On July 10, 1973, Ms. Brown filed a charge of sex discrimination with the Nebraska Equal Opportunity Commission (NEOC), which ruled in her favor after a public hearing. Upon appeal by the Board of Education, the District Court of Douglas County, Nebraska, ruled on August 13, 1975, that Ms. Brown had been denied a pre-termination hearing and remanded the cause to the Board directing it to provide a hearing for Ms. Brown. At the court-ordered hearing held on September 17, 1975, more than two years after her discharge, a psychiatrist and a professor of education testified that a teacher serves as a "role model" to her students and that students at an impressionable age may be highly influenced by the teacher's behavior and ideas. Following the hearing, the Board voted to confirm its earlier action terminating Ms. Brown's employment. Upon reconsideration of the cause following this hearing, the Douglas County District Court reversed the NEOC's finding of sex discrimination. Ms. Brown took no appeal to the Nebraska Supreme Court.
On May 23, 1975, Ms. Brown filed the present action in federal district court alleging that the defendants' conduct had deprived her of property without due process of law and of her rights to privacy and equal protection of the law. She also challenged, on the ground of vagueness, the constitutionality of Neb.Rev.Stat. § 79-1260(5) (1976), which was offered by the Board as its authority for terminating Ms. Brown's contract. That statute authorizes a school board to terminate the contract of a tenured teacher's contract for "immorality."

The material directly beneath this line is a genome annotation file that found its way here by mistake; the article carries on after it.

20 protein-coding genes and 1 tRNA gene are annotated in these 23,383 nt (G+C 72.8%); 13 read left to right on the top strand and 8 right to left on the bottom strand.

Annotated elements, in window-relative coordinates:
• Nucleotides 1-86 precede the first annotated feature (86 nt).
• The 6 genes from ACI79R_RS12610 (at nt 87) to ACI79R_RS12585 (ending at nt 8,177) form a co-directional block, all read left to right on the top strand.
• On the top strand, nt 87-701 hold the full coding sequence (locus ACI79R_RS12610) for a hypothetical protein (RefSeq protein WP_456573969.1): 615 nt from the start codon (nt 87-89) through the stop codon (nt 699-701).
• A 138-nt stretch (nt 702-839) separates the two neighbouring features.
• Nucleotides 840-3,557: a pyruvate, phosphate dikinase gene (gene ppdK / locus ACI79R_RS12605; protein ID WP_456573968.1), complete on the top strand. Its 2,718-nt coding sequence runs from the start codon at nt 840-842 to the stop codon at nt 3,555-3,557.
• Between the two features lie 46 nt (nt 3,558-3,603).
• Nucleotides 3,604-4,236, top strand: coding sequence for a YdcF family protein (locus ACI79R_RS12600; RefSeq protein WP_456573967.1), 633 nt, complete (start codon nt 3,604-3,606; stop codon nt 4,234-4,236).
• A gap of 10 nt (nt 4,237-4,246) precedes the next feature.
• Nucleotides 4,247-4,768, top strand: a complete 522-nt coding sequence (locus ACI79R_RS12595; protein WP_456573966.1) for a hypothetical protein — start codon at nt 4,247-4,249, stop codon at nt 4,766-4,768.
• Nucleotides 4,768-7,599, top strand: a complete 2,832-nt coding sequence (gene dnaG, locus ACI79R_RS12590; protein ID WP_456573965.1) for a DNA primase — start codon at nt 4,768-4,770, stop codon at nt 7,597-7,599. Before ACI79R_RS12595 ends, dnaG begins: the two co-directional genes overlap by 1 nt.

The federal district court in an unpublished opinion denied Ms. Brown relief, reaching the following conclusions: (1) that Ms. Brown possessed a property right in her employment during the term of her contract, triggering the Due Process Clause of the fourteenth amendment; (2) that the Board failed to provide her with a pre-termination hearing but cured any due process defects by providing a post-termination hearing; (3) that she possessed no reasonable expectation of employment and, therefore, no property right beyond the term of her contract; (4) that the Board's action bore a rational relationship to a legitimate educational function and therefore did not deny her equal protection of the law; (5) that the board's action did not unlawfully invade Ms. Brown's rights to privacy and association; and (6) that defendants, having acted in good faith, incurred no liability to Ms. Brown for any money damages for failure to afford her a pre-termination hearing. The district court also determined that the contract termination statute, section 79-1260(5), did not apply to a teacher with an untenured status. The district court, therefore, did not reach the constitutionality of that section of the Nebraska law.
On this appeal, appellant Brown renews her attack on that statute asserting that the Board relied on an unconstitutional statute in the discharge. She further contends that the Board's policy and action in discharging her violated her constitutional right to substantive due process by creating an irrebuttable presumption that unwed pregnancy constitutes immoral conduct, violated her right of personal privacy and equal protection, and constituted unlawful and unconstitutional discrimination based on her sex.